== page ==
Who Is This Jesus?
Shaun LePage, December 4, 2005
A. Jesus Christ (long pause). What goes through your mind when you hear the name . . . Jesus Christ?
1. Perhaps you think of a wise, hippie-like pacifist.
2. Perhaps you picture one of the many actors who has portrayed Jesus over the years—tall and stoic with blue eyes and a British accent.
3. Perhaps—when I spoke His name—you were reminded of the last time you heard the name Jesus Christ used as a curse word.
a) Years ago, I was playing basketball with my brother-in-law, Larramie Crumpley. One of the players on the other team missed an easy shot and yelled, “Jesus Christ”. He was not asking the Son of God for assistance with his next shot. Larramie said, “...is the way!” The other guy turned and looked at him and said, “What did you say?” Larramie said, “You said, ‘Jesus Christ’ and I pointed out that He is the way.” The guy had no response other than a dumbfounded look on his face for the next couple of plays.
b) Isn’t it strange that no one ever curses with, “Pope John Paul” or “Joseph Smith” or “Dahli Lama”.
B. Jesus Christ. What goes through your mind when you hear. . . Jesus Christ?
1. In 1995, Philip Yancey—one of my favorite writers; an editor for Christianity Today magazine—wrote a book called, “The Jesus I Never Knew.” I love that title. This is coming from a man who grew up in church—much like most of us—a man who all his life read or heard the stories of Jesus many times—much like most of us.
2. When Yancey began to write this book, he decided to reread the Gospels. He decided to try and approach the stories of the life of Jesus without the biases he had developed from living in America in the 20th century and from years in Sunday School, church and Bible College.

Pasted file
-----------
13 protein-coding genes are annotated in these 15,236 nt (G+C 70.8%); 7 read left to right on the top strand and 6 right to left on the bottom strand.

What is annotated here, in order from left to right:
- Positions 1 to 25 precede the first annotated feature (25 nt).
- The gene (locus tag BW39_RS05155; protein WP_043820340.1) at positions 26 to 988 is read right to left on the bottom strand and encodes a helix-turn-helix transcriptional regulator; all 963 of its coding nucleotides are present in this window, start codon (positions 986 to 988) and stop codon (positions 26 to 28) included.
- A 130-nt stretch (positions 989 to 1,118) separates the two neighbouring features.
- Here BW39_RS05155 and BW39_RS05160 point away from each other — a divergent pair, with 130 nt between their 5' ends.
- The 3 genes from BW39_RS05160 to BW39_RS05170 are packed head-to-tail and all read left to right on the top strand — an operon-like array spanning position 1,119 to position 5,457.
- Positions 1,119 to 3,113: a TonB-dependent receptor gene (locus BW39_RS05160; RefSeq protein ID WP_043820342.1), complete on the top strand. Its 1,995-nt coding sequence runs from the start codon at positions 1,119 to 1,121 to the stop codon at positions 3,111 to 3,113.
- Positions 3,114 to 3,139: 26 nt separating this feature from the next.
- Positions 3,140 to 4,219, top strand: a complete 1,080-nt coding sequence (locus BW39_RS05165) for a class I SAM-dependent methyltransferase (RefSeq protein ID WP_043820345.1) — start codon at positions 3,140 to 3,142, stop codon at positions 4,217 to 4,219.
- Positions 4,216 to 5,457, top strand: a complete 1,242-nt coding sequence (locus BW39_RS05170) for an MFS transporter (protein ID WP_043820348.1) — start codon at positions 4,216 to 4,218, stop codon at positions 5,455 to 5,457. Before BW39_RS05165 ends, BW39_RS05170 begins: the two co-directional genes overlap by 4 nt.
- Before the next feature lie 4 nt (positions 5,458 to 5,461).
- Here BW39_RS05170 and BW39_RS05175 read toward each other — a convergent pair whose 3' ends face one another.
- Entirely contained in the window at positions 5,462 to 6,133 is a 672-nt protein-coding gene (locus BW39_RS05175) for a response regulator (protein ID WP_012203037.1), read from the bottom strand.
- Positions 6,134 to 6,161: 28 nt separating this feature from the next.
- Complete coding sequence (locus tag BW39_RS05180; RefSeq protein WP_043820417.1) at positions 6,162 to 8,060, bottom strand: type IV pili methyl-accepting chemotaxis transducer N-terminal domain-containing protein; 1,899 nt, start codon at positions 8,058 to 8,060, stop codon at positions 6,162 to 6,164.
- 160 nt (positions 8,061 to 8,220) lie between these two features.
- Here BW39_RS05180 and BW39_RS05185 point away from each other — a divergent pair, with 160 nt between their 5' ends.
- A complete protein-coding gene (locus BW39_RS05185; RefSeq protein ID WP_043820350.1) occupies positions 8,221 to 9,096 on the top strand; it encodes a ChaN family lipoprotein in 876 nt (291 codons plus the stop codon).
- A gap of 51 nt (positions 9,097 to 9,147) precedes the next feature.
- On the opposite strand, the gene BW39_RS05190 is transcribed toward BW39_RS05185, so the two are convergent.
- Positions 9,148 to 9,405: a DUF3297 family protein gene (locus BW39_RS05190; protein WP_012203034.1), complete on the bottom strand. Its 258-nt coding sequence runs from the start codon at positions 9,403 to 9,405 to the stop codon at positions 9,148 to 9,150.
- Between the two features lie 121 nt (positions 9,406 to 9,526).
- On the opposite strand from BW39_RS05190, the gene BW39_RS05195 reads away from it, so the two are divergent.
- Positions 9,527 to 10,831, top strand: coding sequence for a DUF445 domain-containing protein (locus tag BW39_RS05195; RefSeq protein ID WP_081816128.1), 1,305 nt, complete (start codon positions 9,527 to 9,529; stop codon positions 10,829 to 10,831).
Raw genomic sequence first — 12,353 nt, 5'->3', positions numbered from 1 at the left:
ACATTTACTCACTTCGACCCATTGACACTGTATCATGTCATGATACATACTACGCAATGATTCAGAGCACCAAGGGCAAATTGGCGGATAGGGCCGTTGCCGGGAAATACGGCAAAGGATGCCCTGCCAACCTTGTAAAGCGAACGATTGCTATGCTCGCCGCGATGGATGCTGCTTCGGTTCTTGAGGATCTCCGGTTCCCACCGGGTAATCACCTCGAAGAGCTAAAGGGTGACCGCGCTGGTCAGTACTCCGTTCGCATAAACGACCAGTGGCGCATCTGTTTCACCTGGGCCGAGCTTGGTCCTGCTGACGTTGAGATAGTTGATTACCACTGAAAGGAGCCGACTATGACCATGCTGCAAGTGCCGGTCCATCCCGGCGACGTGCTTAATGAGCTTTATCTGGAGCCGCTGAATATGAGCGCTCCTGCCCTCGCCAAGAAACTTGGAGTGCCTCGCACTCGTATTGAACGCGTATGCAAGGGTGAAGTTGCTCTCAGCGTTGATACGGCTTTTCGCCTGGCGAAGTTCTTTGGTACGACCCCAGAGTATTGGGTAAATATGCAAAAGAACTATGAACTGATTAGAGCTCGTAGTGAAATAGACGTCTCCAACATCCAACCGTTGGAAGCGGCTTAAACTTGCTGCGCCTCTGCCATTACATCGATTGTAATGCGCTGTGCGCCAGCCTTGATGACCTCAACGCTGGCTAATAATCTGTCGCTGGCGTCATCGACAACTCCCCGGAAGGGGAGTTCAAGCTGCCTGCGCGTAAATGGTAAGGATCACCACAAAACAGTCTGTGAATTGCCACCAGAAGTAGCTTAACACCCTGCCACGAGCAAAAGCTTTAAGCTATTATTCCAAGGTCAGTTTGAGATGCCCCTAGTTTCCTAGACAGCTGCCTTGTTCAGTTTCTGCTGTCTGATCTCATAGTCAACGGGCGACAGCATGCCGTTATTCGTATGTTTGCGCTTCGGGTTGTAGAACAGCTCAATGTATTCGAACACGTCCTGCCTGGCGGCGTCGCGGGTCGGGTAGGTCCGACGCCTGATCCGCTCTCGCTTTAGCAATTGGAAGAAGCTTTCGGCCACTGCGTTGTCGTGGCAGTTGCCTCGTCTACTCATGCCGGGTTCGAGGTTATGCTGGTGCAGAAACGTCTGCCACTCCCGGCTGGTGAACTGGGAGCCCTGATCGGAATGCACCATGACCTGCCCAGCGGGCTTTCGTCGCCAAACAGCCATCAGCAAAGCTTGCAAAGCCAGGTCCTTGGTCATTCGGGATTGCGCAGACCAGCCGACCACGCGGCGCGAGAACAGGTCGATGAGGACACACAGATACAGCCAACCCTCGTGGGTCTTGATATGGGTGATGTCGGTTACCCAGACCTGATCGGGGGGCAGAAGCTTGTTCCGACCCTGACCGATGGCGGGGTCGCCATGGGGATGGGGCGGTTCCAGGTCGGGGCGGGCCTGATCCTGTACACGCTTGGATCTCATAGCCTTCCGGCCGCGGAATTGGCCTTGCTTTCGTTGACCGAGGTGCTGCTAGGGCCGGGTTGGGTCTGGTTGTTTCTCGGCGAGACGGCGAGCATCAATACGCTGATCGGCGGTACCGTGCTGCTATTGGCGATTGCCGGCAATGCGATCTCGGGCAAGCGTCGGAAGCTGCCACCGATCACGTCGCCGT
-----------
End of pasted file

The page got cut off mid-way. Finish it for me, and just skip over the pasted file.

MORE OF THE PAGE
3. In the foreward, he writes, “Modern scholarship . . . muddies the picture (of who Jesus is). If you peruse the academic books available at a seminary bookstore you may encounter Jesus as a political revolutionary, as a magician who married Mary Magdalene, as a Galilean charismatic, a rabbi, a peasant Jewish Cynic, a Pharisee, an anti-Pharisee Essene, an eschatological prophet, a ‘hippie in a world of Augustan yuppies,’ and as the hallucinogenic leader of a sacred mushroom cult. Serious scholars write these works, with little sign of embarrassment.” (p.19)
4. In the final chapter—in his conclusions—Yancey writes, “Icons of the Orthodox Church, stained-glass windows in European cathedrals, and Sunday school art in low-church America all depict on flat planes a placid, ‘tame’ Jesus, yet the Jesus I met in the Gospels was anything but tame. His searing honesty made him seem downright tactless in some settings. Few people felt comfortable around Him; those who did were the type no one else felt comfortable around. He was notoriously difficult to predict, pin down or even understand.” (p.258)
C. Who is the Jesus you know? Who is the Jesus you think you know? Is your Jesus “tame”? Is your Jesus the Jesus you want Him to be—the Jesus you’ve carved in your own mind—or the one carved for you by someone else? Or is your Jesus the true Jesus? Is your Jesus the Jesus of the Bible?